Grain millers were among the first to harness the motive power of water several thousand years ago. Millhouses built along a river or stream featured a waterwheel that was propelled by the water’s current; this wheel then rotated a millstone that crushed grain to make flour.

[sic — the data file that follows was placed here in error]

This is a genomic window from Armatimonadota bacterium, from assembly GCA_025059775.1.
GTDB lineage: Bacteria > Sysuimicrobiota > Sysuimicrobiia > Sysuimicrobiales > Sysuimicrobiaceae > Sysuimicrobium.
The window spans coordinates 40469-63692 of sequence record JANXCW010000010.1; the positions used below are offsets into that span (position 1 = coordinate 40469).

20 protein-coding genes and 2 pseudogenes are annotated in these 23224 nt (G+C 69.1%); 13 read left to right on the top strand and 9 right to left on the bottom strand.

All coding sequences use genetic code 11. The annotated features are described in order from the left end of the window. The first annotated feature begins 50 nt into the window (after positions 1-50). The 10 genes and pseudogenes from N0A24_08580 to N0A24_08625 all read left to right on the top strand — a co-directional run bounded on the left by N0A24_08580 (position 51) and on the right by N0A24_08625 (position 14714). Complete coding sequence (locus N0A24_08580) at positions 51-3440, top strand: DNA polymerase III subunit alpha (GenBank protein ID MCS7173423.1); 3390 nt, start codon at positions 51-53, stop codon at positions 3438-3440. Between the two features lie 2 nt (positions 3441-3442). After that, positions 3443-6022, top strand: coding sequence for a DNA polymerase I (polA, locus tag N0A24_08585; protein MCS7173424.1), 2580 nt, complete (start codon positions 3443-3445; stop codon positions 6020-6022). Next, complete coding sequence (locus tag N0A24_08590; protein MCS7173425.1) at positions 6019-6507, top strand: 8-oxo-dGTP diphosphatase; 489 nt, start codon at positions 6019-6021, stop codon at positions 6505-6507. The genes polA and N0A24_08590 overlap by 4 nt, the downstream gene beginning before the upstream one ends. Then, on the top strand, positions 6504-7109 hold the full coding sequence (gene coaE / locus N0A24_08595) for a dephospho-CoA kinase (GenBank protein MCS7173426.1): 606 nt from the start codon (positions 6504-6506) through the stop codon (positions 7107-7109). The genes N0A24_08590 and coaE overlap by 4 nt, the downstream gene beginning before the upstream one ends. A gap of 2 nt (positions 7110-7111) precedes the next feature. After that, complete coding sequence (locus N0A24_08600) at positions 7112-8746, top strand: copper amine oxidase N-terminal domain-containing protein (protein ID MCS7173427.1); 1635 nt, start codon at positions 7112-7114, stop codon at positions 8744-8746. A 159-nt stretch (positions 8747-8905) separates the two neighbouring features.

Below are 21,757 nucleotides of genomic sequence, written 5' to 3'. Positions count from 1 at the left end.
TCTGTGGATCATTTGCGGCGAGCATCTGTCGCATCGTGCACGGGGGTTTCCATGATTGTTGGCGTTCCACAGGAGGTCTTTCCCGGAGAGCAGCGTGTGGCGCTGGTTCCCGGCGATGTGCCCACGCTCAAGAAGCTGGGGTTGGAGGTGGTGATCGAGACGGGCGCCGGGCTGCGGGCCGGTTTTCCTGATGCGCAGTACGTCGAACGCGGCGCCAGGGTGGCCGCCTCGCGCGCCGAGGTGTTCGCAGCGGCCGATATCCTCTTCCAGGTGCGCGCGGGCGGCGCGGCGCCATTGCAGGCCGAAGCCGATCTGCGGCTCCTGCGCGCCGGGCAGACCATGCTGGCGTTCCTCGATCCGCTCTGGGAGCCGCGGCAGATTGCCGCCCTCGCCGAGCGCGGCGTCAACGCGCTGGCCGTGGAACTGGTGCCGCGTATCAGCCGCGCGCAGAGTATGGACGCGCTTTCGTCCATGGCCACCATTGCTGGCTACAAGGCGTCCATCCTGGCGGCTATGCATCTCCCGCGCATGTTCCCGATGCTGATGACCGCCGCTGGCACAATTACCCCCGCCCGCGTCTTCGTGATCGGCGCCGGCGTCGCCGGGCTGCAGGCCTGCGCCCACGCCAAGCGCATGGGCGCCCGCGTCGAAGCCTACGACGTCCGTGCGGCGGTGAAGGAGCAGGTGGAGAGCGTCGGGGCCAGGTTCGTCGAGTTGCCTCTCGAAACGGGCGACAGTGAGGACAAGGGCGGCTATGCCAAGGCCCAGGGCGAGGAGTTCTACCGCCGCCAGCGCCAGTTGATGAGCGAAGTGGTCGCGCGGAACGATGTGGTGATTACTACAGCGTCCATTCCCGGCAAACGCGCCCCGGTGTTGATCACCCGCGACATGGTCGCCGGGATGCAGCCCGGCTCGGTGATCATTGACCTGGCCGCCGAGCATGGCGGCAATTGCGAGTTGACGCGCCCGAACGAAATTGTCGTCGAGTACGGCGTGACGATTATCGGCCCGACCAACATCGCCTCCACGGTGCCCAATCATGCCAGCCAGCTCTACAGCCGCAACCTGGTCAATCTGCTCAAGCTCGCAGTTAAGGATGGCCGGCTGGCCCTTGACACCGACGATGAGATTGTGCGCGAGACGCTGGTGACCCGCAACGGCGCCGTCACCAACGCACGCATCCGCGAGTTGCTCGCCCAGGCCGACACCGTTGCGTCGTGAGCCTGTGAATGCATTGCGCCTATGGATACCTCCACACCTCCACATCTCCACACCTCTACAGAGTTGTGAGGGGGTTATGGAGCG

For water to create a force capable of propelling turbines in a hydroelectric plant, the flow must be strong enough and the head must be high enough. The flow is the volume of water running past a given point for a given time period, usually per second. The head is the difference in elevation between a point upstream of a power plant (the water intake) and a point downstream (the tailrace). The higher the head, the faster the water falls and the more force it exerts on the turbine blades. This explains why certain rivers require retaining structures to raise the head.
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